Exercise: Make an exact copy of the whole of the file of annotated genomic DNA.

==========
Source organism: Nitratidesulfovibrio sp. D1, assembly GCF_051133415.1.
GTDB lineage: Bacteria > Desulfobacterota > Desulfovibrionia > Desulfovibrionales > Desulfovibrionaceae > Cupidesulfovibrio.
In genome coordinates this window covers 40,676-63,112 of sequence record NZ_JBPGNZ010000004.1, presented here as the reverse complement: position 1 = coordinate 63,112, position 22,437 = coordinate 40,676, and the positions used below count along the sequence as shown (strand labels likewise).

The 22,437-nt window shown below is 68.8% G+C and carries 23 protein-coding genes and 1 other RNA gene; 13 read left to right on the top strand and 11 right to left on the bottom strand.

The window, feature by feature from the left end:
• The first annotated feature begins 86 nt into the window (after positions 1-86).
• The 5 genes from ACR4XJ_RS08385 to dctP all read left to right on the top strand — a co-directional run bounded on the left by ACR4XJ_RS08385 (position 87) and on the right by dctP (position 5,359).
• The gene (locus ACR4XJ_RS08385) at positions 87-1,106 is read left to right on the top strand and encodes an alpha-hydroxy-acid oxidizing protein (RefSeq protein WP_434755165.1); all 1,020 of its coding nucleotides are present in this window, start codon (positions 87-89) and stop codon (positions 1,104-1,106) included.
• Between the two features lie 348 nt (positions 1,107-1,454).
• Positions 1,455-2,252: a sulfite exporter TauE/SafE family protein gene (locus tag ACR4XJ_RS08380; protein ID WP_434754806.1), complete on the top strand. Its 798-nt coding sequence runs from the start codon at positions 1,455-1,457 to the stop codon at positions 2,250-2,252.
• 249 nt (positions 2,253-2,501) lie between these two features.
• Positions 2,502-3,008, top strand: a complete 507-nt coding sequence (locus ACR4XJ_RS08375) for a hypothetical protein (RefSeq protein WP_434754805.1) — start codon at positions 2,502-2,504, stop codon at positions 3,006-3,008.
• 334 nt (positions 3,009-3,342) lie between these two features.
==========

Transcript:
Source organism: Nitratidesulfovibrio sp. D1, assembly GCF_051133415.1.
GTDB lineage: Bacteria > Desulfobacterota > Desulfovibrionia > Desulfovibrionales > Desulfovibrionaceae > Cupidesulfovibrio.
In genome coordinates this window covers 40,676-63,112 of sequence record NZ_JBPGNZ010000004.1, presented here as the reverse complement: position 1 = coordinate 63,112, position 22,437 = coordinate 40,676, and the positions used below count along the sequence as shown (strand labels likewise).

The 22,437-nt window shown below is 68.8% G+C and carries 23 protein-coding genes and 1 other RNA gene; 13 read left to right on the top strand and 11 right to left on the bottom strand.

The window, feature by feature from the left end:
• The first annotated feature begins 86 nt into the window (after positions 1-86).
• The 5 genes from ACR4XJ_RS08385 to dctP all read left to right on the top strand — a co-directional run bounded on the left by ACR4XJ_RS08385 (position 87) and on the right by dctP (position 5,359).
• The gene (locus ACR4XJ_RS08385) at positions 87-1,106 is read left to right on the top strand and encodes an alpha-hydroxy-acid oxidizing protein (RefSeq protein WP_434755165.1); all 1,020 of its coding nucleotides are present in this window, start codon (positions 87-89) and stop codon (positions 1,104-1,106) included.
• Between the two features lie 348 nt (positions 1,107-1,454).
• Positions 1,455-2,252: a sulfite exporter TauE/SafE family protein gene (locus tag ACR4XJ_RS08380; protein ID WP_434754806.1), complete on the top strand. Its 798-nt coding sequence runs from the start codon at positions 1,455-1,457 to the stop codon at positions 2,250-2,252.
• 249 nt (positions 2,253-2,501) lie between these two features.
• Positions 2,502-3,008, top strand: a complete 507-nt coding sequence (locus ACR4XJ_RS08375) for a hypothetical protein (RefSeq protein WP_434754805.1) — start codon at positions 2,502-2,504, stop codon at positions 3,006-3,008.
• 334 nt (positions 3,009-3,342) lie between these two features.